Our HIV crisis: All incidence is not equal

Published: February 18, 2015

Yale Daily News
Kyle Tramonte
Original Article:  bit.ly/1G3Clm0

Despite representing only 13 percent of the U.S. population, African Americans account for nearly half of all new HIV infections each year. Rates of transmission among injecting drug users, black women and black infants born to seropositive mothers continue to decline, but HIV incidence among gay and bisexual men who are young and black has charted a steady rise.

Centers for Disease Control and Prevention estimates are jarring: Their numbers suggest that one in five black men who have sex with men (MSM) living in a major city already has HIV. Forty percent of these cases will progress to AIDS. This is all compounded by the fact that black MSM are the most likely demographic subgroup to date other members of their own race.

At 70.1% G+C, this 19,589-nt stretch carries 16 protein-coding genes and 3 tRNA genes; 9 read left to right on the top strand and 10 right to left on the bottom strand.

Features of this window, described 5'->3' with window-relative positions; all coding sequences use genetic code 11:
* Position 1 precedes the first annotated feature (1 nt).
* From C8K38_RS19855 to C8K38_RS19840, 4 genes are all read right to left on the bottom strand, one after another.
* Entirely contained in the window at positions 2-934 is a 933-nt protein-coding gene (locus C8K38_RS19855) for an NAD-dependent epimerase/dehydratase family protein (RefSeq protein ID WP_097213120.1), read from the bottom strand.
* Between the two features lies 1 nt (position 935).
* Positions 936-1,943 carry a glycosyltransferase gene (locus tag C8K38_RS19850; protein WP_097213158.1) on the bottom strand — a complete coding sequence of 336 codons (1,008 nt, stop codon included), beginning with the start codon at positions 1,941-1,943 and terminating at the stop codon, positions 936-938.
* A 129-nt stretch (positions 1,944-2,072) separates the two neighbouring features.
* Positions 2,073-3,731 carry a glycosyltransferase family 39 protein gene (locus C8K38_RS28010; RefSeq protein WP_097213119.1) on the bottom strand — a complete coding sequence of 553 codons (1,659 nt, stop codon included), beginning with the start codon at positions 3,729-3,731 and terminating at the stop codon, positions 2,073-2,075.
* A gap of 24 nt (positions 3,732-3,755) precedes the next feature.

Yet, if we ask Americans where the virus destroys lives, a majority will point beyond our borders.

A very clear transitive relationship exists: Socioeconomic issues associated with poverty — limited access to health care, housing and HIV prevention education — undoubtedly increase the risk of infection. The poverty rate is higher among African Americans than other racial and ethnic groups. Therefore, we should expect baseline incidence of HIV among black Americans to be higher than for other groups.

Full text of article available at link below:  bit.ly/1G3Clm0

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